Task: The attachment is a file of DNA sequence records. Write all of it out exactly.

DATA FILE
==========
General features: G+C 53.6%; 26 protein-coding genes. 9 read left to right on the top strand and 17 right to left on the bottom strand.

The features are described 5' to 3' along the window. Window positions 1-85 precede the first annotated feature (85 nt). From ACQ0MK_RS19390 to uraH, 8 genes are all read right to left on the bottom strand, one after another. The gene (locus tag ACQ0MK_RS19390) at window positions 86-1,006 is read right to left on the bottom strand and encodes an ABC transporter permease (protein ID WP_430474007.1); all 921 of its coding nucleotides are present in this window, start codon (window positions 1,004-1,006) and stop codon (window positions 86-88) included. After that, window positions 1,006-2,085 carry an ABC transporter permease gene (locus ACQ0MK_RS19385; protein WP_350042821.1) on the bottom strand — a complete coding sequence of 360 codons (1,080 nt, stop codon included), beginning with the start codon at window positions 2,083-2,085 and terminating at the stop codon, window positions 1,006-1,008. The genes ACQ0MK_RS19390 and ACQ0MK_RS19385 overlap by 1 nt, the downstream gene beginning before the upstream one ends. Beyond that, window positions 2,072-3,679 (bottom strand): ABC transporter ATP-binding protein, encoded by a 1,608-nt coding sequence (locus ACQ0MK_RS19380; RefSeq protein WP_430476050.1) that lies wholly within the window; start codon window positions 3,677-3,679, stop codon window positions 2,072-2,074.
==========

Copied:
General features: G+C 53.6%; 26 protein-coding genes. 9 read left to right on the top strand and 17 right to left on the bottom strand.

The features are described 5' to 3' along the window. Window positions 1-85 precede the first annotated feature (85 nt). From ACQ0MK_RS19390 to uraH, 8 genes are all read right to left on the bottom strand, one after another. The gene (locus tag ACQ0MK_RS19390) at window positions 86-1,006 is read right to left on the bottom strand and encodes an ABC transporter permease (protein ID WP_430474007.1); all 921 of its coding nucleotides are present in this window, start codon (window positions 1,004-1,006) and stop codon (window positions 86-88) included. After that, window positions 1,006-2,085 carry an ABC transporter permease gene (locus ACQ0MK_RS19385; protein WP_350042821.1) on the bottom strand — a complete coding sequence of 360 codons (1,080 nt, stop codon included), beginning with the start codon at window positions 2,083-2,085 and terminating at the stop codon, window positions 1,006-1,008. The genes ACQ0MK_RS19390 and ACQ0MK_RS19385 overlap by 1 nt, the downstream gene beginning before the upstream one ends. Beyond that, window positions 2,072-3,679 (bottom strand): ABC transporter ATP-binding protein, encoded by a 1,608-nt coding sequence (locus ACQ0MK_RS19380; RefSeq protein WP_430476050.1) that lies wholly within the window; start codon window positions 3,677-3,679, stop codon window positions 2,072-2,074.